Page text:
D-day for Chinese ivory ‘dealer’


HARARE – High Court judge Emmy Tsanga will today rule on a bail application filed by a Chinese national accused of illegally possessing 99kg of ivory worth $28 000.

Chen Guoliang was arrested at the Harare International Airport attempting to board a plane to China and is accused of contravening the Parks and Wildlife Act.

He faces another charge of contravening the Customs and Excise Act for unlawfully exporting goods.

Tsanga yesterday told Guoliang’s lawyer Tendai Toto that there was insufficient information that would enable the court to make an informed decision on the application.

Prosecutor Douglas Chesa told the court that the State was not opposed to the bail application.

Tsanga expressed shock at the State’s concession.

She said it appeared the State and the investigating officer were taking the court for granted by asking it to make a decision, without furnishing it with all the relevant information.

“I am not satisfied that at this point, bail can be granted,” Tsanga said, before ordering Toto to furnish the court with information pertaining to Guoliang’s work permit and an electronic air ticket to check on when he was supposed to return back to Zimbabwe.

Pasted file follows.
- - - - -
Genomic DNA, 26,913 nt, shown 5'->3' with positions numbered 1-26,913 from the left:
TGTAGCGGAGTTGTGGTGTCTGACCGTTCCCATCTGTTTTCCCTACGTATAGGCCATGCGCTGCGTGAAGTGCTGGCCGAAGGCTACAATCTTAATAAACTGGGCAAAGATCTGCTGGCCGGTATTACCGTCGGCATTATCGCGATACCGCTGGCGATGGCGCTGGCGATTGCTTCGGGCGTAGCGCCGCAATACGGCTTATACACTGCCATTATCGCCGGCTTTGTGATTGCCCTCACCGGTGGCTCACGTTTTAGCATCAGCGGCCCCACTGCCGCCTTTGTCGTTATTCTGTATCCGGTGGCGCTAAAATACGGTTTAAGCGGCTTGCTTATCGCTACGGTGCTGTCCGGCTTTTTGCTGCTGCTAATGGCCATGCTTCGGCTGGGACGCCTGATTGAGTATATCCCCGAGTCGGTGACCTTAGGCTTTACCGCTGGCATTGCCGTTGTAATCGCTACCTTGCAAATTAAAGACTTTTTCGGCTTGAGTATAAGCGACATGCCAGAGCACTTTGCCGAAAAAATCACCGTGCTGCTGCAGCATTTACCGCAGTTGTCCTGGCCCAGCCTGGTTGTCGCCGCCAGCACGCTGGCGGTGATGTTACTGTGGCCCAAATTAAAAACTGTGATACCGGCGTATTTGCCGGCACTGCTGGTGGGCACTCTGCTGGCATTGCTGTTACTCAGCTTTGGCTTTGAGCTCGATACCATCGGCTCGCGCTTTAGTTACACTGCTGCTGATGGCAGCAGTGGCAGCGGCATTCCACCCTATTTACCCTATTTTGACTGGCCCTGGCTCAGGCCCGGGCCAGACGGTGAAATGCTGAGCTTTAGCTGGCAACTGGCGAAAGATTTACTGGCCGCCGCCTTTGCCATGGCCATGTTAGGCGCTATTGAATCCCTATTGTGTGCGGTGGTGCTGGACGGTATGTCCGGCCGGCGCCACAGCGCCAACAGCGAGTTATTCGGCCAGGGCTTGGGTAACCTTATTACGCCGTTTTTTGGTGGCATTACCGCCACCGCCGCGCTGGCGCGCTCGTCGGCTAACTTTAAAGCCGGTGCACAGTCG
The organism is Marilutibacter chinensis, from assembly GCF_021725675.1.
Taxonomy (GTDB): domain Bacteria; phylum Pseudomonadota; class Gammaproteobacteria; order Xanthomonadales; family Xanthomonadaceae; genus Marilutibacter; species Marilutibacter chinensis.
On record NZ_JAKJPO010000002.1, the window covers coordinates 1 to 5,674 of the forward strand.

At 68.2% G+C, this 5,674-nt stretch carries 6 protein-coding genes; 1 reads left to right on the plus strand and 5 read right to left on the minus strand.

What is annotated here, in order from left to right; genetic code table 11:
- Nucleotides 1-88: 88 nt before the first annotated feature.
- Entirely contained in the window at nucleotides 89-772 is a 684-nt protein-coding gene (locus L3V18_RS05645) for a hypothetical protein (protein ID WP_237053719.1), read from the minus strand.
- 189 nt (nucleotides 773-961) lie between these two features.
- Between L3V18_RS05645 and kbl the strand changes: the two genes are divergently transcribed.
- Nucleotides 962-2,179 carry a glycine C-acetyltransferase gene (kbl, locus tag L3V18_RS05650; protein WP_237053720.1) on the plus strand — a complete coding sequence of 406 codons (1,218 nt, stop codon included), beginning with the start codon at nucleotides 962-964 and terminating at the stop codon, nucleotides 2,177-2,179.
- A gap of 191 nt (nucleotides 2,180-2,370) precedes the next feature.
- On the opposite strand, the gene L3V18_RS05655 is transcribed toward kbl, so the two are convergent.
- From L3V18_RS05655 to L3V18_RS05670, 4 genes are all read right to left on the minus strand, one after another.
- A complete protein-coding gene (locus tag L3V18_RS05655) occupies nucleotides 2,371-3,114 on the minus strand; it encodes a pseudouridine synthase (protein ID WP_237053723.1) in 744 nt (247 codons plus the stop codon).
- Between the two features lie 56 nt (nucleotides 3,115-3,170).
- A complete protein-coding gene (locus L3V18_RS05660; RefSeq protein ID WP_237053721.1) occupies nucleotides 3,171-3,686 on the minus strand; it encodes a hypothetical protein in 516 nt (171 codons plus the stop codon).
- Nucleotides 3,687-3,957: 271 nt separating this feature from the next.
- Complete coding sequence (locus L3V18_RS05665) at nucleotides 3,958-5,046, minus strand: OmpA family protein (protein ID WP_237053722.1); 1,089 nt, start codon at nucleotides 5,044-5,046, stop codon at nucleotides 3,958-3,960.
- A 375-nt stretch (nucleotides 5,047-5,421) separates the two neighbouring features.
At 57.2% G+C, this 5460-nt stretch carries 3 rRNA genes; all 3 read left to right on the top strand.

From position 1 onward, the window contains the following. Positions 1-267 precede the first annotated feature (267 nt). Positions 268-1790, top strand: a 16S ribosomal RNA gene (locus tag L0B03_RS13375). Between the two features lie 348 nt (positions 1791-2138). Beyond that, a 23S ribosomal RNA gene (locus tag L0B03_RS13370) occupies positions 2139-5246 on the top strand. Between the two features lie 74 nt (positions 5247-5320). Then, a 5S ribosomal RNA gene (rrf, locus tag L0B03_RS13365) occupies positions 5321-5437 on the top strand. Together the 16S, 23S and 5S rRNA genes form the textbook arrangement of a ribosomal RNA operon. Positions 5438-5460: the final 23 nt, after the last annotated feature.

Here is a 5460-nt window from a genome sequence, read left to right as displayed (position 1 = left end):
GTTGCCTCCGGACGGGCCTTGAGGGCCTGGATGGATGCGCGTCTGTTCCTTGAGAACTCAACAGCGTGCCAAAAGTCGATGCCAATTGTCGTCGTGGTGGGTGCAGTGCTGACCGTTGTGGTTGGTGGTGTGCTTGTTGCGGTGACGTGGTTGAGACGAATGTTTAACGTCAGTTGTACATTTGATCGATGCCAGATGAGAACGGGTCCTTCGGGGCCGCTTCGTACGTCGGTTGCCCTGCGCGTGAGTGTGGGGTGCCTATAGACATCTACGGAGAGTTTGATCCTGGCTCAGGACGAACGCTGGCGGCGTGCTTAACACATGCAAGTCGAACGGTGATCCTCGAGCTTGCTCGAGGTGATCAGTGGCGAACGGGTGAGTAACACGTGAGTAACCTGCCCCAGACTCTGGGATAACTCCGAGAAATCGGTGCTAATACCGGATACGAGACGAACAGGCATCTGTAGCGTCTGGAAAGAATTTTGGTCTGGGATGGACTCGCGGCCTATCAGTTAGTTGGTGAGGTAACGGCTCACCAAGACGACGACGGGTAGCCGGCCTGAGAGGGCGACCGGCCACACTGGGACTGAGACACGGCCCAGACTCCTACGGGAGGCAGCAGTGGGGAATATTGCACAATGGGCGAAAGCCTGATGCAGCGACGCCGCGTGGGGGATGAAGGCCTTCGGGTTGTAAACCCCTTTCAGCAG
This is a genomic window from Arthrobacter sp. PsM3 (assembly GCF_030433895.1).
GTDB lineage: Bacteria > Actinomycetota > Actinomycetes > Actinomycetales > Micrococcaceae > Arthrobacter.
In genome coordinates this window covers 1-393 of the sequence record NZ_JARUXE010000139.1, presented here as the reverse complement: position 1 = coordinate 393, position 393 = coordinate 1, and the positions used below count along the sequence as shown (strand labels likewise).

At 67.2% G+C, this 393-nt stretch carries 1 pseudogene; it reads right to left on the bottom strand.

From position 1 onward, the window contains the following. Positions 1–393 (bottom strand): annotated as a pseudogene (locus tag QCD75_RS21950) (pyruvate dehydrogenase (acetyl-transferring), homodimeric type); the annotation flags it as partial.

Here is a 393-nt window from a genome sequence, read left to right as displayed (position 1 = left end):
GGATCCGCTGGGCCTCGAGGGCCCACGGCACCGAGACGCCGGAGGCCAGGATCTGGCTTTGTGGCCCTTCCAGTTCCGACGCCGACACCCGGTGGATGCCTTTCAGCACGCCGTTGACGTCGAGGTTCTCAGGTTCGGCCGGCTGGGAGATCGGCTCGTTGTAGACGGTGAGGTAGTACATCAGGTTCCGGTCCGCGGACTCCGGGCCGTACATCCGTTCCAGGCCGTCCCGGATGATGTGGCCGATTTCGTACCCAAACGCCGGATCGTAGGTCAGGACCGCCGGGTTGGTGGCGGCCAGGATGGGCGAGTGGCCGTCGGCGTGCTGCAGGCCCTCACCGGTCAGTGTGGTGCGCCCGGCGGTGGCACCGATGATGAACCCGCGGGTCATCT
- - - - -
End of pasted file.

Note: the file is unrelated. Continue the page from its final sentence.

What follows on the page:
Toto said Guoliang was resident in Zimbabwe and was formally employed as an engineer.

He said all the required details will be provided to the court, before it makes its ruling today.

According to State papers, the complainant in the case is the State represented by Wendy Gomo from the Civil Aviation Authority of Zimbabwe.

The court heard that the 36-year-old Chinese national was arrested after his luggage was screened using a scanning machine and immigration officials became suspicious of the contents.

They allegedly called Guoliang for a physical search, before opening his luggage.

According to court papers immigration officials recovered 17 pieces of raw ivory tusks weighing 99kg.

The court heard that the total value of the ivory was $28 475 and it was all was recovered.

It is alleged that upon being questioned by immigration officials, Guoliang failed to produce a permit authorising him to be in possession of the ivory or any documents that gave him permission to export the goods.

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